Tuesday 24 May 2022
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Akshayvat in Kashi ‘falls’; devotees ask whether the act was deliberate

The mahant who looks after the Hanuman temple and devotees had been suspecting for some days the contractor would get rid of the Akshayvat

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The morning after Hanuman Jayanti, Kashi woke up to a horror of sorts. The old Akshayvat, which is believed to have stood there since the Treta Yuga, fell down. While there are people who are alleging it was a deliberate act of the administration, there are others who are attributing the incident to carelessness by the government contractor and labourers.

The ancient Akshayvat Hanuman Mandir and Shiv Sabha Mandir come within the purview of the Kashi Vishwanath Corridor, a dream project of sort for Prime Minister Narendra Modi.

The mahant family maintaining the temple had previously requested the Kashi Vishwanath Temple administration and PSP Projects (the construction company that has the contract of building the corridor) to take care of the temple and the surrounding areas while carrying out their beautification work. They had also got a written assurance from both that adequate care would be taken.

However, this morning, the mahant family woke up to the horror of the sight of the uprooted ancient tree. (Ref: Image 1)

Akshayvat in Kashi felled deliberately or by careless govt work? [Image 1]
Image 1

The priests’ family blame the administration for the shoddy execution of the beautification project while there are other local stakeholders who accuse the government of deliberate destruction of heritage.

As per these locals, the Akshayvat was old and had grown in a haphazard way, taking support of the nearby walls. It is said that the walls were razed and the tree fell under its own weight. “So the construction company should have known better,” a local said.

They said since 31 March, they had been suspicious that the tree might be taken out “by deceit” by the construction company (Ref: Image 2)

Akshayvat in Kashi felled deliberately or by careless govt work? [Image 2]
Image 2

Cultural significance of Akshayvat

There are three Akshayvat trees in India: one in Prayagraj, this one in Kashi that is no more and the third in Gaya. In all three places, Swami Hanumanji is manifest in three different forms. While in Prayagraj he is lying down for rest, he is in a sitting posture in Gaya. In Kashi, he was — even the vigraha is khandit (damaged) — in a standing posture. (Ref: Image 3)

Akshayvat in Kashi felled deliberately or by careless govt work? [Image 3]
Image 3

The tree premises used to be a venue for many rituals from mundan (tonsure) to pindadan (Hindu ritual to pay respect to departed elders).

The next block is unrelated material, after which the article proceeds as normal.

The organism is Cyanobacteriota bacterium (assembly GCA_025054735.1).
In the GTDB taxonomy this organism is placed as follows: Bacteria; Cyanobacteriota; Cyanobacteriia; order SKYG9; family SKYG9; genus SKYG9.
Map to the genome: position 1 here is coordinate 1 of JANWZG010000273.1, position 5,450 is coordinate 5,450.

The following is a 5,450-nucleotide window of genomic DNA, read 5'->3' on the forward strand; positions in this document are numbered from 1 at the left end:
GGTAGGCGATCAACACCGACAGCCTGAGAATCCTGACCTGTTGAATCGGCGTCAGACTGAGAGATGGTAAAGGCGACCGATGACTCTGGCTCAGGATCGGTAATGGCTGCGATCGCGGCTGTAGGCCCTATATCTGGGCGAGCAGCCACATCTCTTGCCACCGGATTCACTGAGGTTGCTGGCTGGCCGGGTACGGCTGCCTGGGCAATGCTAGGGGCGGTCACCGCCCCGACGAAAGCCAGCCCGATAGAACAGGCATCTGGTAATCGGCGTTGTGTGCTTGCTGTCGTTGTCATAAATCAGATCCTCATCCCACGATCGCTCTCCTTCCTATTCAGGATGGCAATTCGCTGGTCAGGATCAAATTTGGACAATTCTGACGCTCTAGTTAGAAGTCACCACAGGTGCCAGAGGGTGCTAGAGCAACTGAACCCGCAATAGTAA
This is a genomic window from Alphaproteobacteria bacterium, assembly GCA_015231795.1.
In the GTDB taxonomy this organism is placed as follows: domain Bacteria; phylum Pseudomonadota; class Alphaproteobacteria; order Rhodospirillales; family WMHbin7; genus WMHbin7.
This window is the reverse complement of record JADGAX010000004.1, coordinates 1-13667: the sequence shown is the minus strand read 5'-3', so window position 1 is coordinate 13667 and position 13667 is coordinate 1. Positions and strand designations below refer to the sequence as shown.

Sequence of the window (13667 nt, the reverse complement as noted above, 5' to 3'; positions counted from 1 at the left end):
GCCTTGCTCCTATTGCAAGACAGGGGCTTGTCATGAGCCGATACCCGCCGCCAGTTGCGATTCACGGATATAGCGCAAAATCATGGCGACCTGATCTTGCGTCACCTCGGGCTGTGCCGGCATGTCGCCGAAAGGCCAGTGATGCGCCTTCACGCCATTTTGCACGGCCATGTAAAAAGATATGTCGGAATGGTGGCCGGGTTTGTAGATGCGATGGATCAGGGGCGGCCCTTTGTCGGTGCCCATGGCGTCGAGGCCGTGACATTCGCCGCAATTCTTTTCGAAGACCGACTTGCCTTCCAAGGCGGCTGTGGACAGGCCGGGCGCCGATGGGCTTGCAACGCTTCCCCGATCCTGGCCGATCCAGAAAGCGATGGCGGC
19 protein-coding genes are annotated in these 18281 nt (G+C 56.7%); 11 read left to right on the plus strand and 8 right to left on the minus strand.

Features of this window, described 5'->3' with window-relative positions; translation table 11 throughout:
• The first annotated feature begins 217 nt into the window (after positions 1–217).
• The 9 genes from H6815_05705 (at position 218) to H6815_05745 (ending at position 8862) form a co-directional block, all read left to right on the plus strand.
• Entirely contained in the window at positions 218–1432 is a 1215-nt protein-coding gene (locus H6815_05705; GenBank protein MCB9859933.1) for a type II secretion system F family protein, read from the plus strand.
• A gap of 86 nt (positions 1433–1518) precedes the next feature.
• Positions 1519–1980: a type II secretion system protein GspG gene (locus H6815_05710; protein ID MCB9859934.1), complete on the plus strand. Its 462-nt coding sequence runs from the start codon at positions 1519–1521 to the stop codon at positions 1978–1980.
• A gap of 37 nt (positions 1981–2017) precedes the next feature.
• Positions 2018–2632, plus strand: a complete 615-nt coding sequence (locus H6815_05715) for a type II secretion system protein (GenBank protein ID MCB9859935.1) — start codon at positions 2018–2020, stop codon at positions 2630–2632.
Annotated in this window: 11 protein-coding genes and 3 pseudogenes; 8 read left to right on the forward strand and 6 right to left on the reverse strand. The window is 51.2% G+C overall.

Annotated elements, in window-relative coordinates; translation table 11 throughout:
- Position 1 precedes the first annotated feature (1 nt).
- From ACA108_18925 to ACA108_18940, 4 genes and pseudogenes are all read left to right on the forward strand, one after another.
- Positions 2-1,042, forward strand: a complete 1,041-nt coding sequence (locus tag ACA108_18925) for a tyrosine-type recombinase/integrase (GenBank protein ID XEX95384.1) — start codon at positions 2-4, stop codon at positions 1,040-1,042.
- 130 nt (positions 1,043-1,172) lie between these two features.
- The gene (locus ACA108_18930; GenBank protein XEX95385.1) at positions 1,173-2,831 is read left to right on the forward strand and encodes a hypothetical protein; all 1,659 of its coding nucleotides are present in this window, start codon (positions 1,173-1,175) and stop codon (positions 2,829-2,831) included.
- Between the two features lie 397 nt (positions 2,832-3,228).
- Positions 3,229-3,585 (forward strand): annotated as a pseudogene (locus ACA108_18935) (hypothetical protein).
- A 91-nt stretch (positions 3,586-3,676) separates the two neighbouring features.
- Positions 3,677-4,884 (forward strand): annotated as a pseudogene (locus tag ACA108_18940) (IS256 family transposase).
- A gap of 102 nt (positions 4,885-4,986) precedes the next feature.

Further, a “Sthalavriksha” has a spiritual significance in every kshetra. It is a storehouse that also stands witness to the spiritual history of the sthala, explained the priests.

Akshayavat or Akshay Vat (“the indestructible banyan tree”) is a sacred fig tree mentioned in Hindu mythology. According to a legend, once Sage Markandeya asked Lord Narayana to show him a specimen of the divine power. Narayana flooded the entire world for a moment, during which only the Akshayavat could be seen above the water level. Even the Bodhi Tree is said to be a manifestation of Akshayvat at Prayagraj.


The previous incident of stopping the Saptarishi Aarti in Kashi Vishwanath Mandir and then today’s incident have put a question mark on temple administration by the government, which has been a contentious issue for years. Hindus in the know of how things, especially spiritual, get messed up under state control question the government’s ability and intention to manage such culturally and spiritually rich places.

A devotee who is regular at the shrine said, “At a time when Sadhguru Jaggi Vasudev is leading a movement in Tamil Nadu to free all temples in the state and when former Uttarakhand Chief Minister Trivendra Singh Rawat was alleged to have ridden roughshod over the Hindu populace in the state, which cost him his job, the BJP governments at the centre and the state of can ill-afford the allegation that they treat Hindu religious places merely as tourist spots and income generating avenues.”

“They have no spiritual or religious investment in maintaining the ritual sanctity and cultural aesthetics of the place,” another devotee who visits the shrine daily sighed and added.

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Rupesh Pandey
Rupesh Pandeyhttps://www.sirfnews.com/
An economics graduate with a keen interest in cultural and civilizational issues — based in Varanasi

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